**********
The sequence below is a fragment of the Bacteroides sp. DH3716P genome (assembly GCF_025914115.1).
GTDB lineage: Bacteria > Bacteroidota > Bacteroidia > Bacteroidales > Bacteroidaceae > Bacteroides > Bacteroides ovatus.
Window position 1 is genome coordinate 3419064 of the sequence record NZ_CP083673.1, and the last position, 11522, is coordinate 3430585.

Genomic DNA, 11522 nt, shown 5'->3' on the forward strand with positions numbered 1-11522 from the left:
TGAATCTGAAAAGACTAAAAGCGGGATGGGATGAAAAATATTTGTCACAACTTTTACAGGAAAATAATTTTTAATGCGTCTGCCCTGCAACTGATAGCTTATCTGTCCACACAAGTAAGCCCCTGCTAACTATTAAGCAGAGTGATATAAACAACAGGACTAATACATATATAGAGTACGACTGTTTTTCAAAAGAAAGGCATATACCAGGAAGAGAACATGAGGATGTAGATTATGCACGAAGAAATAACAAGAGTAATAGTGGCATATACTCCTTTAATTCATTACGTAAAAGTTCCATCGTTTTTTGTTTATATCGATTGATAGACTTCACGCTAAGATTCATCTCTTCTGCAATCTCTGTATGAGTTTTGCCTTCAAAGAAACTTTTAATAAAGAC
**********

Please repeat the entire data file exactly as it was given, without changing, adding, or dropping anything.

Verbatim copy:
The sequence below is a fragment of the Bacteroides sp. DH3716P genome (assembly GCF_025914115.1).
GTDB lineage: Bacteria > Bacteroidota > Bacteroidia > Bacteroidales > Bacteroidaceae > Bacteroides > Bacteroides ovatus.
Window position 1 is genome coordinate 3419064 of the sequence record NZ_CP083673.1, and the last position, 11522, is coordinate 3430585.

Genomic DNA, 11522 nt, shown 5'->3' on the forward strand with positions numbered 1-11522 from the left:
TGAATCTGAAAAGACTAAAAGCGGGATGGGATGAAAAATATTTGTCACAACTTTTACAGGAAAATAATTTTTAATGCGTCTGCCCTGCAACTGATAGCTTATCTGTCCACACAAGTAAGCCCCTGCTAACTATTAAGCAGAGTGATATAAACAACAGGACTAATACATATATAGAGTACGACTGTTTTTCAAAAGAAAGGCATATACCAGGAAGAGAACATGAGGATGTAGATTATGCACGAAGAAATAACAAGAGTAATAGTGGCATATACTCCTTTAATTCATTACGTAAAAGTTCCATCGTTTTTTGTTTATATCGATTGATAGACTTCACGCTAAGATTCATCTCTTCTGCAATCTCTGTATGAGTTTTGCCTTCAAAGAAACTTTTAATAAAGAC